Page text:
The perceived contrast of a patch of grating depends upon the context in which it is presented. For example, relative to when presented on a uniform background, gratings surrounded by a high contrast annulus of the same orientation and spatial frequency appeared typically to be of lower perceived contrast. 17,32 Our specific center-surround perceived contrast stimulus was similar to that we have described previously. 19,33 The central grating patch was a 40% contrast sinusoid of 4 c/deg and had a radius of 0.67°. The 4° radius annular surround also was a 4 c/deg vertical sinusoid but of 95% contrast. 
A two-interval forced choice (2IFC) procedure was used to determine a perceived contrast match. In one interval (chosen at random) the 40% contrast central patch was presented within an annular surround (Fig. 1B). The other interval contained a test patch of variable contrast, where the contrast was modulated via a 1-up, 1-down staircase. Observers were asked to indicate, via a button press, which of the intervals contained the higher contrast central patch. Each “higher” response reduced the contrast of the test patch by 20% and each “lower” response increased it by the same amount. Each experimental run contained two interleaved staircases, each of six reversals. The final four reversals of each staircase were averaged to provide an estimate of the contrast at which the patches were equivalent perceptually. The procedure was run twice, with the final matching estimate determined as the average of 4 staircases. Thresholds also were determined for the case where a central patch alone appeared in both intervals (the no-surround condition).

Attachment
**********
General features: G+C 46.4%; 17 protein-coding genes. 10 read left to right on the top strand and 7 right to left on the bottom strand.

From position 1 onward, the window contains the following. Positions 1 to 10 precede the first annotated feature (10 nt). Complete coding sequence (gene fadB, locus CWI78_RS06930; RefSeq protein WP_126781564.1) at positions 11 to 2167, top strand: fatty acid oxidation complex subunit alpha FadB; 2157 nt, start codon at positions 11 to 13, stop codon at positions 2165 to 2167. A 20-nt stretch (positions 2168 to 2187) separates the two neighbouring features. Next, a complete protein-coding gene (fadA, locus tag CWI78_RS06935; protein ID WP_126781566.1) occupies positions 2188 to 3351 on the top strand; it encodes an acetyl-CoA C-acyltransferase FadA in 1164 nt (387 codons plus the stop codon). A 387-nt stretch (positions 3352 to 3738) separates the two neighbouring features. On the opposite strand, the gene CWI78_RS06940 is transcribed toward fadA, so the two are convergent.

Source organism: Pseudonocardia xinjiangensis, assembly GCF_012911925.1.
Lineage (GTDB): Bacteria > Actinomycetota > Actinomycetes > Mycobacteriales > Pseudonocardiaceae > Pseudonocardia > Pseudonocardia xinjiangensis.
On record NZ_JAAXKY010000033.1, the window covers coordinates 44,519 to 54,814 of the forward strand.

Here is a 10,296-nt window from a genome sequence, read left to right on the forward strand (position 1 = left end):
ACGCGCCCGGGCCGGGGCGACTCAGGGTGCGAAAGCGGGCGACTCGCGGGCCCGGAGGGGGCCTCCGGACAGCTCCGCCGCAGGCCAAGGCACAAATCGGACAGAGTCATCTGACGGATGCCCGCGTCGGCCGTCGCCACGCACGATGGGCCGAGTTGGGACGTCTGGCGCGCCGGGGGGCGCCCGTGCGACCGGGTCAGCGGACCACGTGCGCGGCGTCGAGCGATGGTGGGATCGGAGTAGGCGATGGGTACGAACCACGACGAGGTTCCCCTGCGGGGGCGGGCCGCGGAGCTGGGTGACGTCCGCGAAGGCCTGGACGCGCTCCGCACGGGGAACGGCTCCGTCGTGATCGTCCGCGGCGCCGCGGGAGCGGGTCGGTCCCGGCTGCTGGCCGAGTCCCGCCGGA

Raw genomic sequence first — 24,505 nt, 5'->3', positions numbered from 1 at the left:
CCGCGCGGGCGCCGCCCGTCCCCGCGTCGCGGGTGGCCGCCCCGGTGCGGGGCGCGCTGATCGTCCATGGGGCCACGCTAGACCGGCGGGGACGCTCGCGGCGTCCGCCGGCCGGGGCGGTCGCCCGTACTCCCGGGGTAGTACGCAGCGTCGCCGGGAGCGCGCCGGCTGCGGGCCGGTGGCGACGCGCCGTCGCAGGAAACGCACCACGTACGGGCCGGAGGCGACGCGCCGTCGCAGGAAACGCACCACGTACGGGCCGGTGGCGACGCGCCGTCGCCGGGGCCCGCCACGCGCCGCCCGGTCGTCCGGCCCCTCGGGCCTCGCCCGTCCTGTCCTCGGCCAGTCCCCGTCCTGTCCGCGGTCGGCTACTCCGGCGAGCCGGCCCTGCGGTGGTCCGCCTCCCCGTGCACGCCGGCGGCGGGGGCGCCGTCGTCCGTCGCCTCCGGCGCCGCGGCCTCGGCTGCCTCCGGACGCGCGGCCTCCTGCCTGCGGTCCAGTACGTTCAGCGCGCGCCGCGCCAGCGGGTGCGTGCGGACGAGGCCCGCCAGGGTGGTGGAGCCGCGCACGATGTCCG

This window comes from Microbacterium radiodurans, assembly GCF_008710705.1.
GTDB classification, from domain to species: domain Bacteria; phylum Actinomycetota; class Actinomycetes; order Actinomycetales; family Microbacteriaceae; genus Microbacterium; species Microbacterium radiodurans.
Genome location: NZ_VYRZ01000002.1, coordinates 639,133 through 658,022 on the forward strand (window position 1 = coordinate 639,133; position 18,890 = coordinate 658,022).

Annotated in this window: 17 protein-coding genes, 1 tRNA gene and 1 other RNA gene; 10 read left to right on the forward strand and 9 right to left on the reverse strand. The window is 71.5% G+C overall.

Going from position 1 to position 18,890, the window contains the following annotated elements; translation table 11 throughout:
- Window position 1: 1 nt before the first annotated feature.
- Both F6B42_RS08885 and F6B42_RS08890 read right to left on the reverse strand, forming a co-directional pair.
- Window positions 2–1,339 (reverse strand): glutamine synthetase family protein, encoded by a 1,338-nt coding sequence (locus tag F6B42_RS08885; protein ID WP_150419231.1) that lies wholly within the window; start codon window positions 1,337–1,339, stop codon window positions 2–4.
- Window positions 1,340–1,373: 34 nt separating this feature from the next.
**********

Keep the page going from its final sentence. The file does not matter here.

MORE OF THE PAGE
Global Contour Discrimination
Our methods were similar to those described by Levi et al, 34 which were used to explore contour integration in amblyopia. Stimuli were comprised of Gabor patches aligned to form circular or elliptical global contours (Fig. 1C). Each individual Gabor had a spatial frequency of 1.5 c/deg, with an envelope SD of 0.33° and a contrast of 50%. Global circular contours were 4° in radius. The positioning of elements for elliptical contours was such that all contours had approximately equivalent geometric area. Contour elements alternated in spatial phase (0° or 180°), and were surrounded by random noise elements (Gabors of the same characteristics but random orientation). The entire monitor area was divided into a grid of 14 × 10 squares (each approximately 1.25° × 1.25° of visual angle). Only one Gabor was allowed within each grid, to avoid density cues to the position of the contour. The center of the Gabor was jittered within ±0.5 grid square. All elements were computed for each presentation, resulting in varied random noise grids. 
One interval of each 2IFC presentation pair contained a circular contour, and the other interval an ellipse of variable aspect ratio embedded in noise. The aspect ratio was defined as the ratio of the major and minor ellipse axes, hence an aspect ratio of 1 denotes a circle, whereas an aspect ratio of 1.2 would indicate a 20% difference between the major and minor axes. The observer's task was to choose the interval with the elliptical contour.